State of the U to examine Nebraska's past, present and future

· 2 min read

State of the U to examine Nebraska's past, present and future

Chancellor Ronnie Green talks with deans and directors during a town hall meeting, Jan. 9 at Nebraska Innovation Campus. Green will deliver the State of the University address Jan. 15.
Craig Chandler | University Communication
Chancellor Ronnie Green talks with deans and directors during a town hall meeting, Jan. 9 at Nebraska Innovation Campus. Green will deliver the State of the University address Jan. 15.

Chancellor Ronnie Green will launch the University of Nebraska–Lincoln's 150th-year celebration with a look at the past, review of the current state of campus, and reveal of a vision for the next 25 years.

The examination will be featured in Green's State of the University address, 3:30 p.m. Jan. 15 at the Lied Center for Performing Arts, 301 N. 12th St. The speech, which is free and open to the public, will also be available live online. A reception featuring Dairy Store ice cream follows the lecture.

The address outlines priorities for the university in the coming year. It is traditionally held at the start of the fall semester, but it was shifted to align with the start of the university's 150th anniversary in 2019.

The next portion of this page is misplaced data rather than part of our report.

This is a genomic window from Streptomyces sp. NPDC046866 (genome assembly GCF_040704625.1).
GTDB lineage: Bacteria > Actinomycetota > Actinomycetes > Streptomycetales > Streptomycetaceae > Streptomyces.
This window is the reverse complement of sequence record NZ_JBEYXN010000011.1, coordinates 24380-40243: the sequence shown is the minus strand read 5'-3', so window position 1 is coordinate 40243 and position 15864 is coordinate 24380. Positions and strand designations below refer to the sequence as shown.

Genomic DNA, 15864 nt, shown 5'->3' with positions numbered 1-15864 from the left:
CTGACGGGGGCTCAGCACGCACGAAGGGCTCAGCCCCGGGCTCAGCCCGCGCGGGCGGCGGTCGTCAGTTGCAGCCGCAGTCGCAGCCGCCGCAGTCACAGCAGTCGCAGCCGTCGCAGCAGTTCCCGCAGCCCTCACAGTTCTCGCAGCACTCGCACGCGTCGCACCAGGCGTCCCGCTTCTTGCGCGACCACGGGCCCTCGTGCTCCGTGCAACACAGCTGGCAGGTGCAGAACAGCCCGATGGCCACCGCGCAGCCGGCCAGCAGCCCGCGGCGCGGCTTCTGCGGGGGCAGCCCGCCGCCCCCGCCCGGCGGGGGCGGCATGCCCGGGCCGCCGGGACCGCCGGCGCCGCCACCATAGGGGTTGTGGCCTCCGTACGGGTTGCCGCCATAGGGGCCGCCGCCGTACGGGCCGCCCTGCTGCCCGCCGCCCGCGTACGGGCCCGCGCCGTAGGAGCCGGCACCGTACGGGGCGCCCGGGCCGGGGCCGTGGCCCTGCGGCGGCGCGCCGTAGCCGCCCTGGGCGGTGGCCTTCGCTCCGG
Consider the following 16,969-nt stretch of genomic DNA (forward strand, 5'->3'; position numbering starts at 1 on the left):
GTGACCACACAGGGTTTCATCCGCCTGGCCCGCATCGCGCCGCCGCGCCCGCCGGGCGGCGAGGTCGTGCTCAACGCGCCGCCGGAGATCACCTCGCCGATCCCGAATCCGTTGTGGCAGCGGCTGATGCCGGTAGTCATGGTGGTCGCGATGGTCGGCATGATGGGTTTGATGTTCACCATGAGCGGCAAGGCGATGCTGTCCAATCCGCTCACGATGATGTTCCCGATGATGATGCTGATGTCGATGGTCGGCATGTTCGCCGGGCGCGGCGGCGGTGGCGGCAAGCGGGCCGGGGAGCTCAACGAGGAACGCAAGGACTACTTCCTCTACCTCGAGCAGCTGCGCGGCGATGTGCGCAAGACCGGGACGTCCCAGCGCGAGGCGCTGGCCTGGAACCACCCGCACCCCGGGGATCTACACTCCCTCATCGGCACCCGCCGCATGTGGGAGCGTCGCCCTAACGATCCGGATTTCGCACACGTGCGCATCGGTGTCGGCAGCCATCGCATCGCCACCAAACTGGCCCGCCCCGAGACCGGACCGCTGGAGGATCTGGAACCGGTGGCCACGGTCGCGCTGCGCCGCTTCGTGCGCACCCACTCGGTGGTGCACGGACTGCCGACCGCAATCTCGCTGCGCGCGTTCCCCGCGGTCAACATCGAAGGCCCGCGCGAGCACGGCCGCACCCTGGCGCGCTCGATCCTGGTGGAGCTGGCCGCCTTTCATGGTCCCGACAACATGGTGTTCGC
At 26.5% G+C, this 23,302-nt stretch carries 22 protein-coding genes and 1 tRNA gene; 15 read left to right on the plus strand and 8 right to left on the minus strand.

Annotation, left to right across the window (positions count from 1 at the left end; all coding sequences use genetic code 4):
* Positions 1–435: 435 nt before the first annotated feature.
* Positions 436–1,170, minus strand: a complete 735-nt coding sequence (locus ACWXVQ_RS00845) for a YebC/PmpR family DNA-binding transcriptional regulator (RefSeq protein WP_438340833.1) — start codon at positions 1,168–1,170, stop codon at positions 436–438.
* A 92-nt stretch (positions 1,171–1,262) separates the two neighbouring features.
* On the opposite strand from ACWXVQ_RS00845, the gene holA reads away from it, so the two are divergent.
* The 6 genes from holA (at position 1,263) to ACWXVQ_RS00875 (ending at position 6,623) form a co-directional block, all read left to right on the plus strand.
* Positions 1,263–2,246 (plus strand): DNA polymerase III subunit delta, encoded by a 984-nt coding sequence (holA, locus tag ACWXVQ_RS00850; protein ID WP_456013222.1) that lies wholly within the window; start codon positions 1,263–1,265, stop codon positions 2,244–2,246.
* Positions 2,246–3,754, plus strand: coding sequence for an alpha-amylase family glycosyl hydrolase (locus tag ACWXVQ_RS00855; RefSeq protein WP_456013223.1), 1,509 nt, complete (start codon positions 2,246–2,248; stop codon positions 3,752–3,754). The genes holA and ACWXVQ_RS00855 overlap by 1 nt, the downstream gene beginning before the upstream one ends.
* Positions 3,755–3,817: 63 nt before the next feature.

It will be the third State of the University address for Green, who was named the 20th chancellor in the history of the university on April 6, 2016. All of the chancellor’s State of the University addresses are available online.

Green’s lecture will feature three sections — a review of the university’s history; an assessment of the last 18 months since the Sept. 17, 2017 State of the University address; and an review of the N150 Commission report, which outlines core aspirations for the next 25 years.

The N150 Commission report will also be made available to the public following the State of the University address.

Nebraska’s Commission of 150 assembled March 29, 2018 to begin developing a vision for what the university should become during the next 25 years. The commission’s charge was to develop a broad, bold plan for the future, even as the university celebrates its achievements of the past 150 years.

The commission includes more than 150 students, faculty, staff and administrators. Learn more about the commission. Its work has been led by by co-chairs Will Thomas, professor of history, and Donde Plowman, executive vice chancellor and chief academic officer.

Learn more about the commission.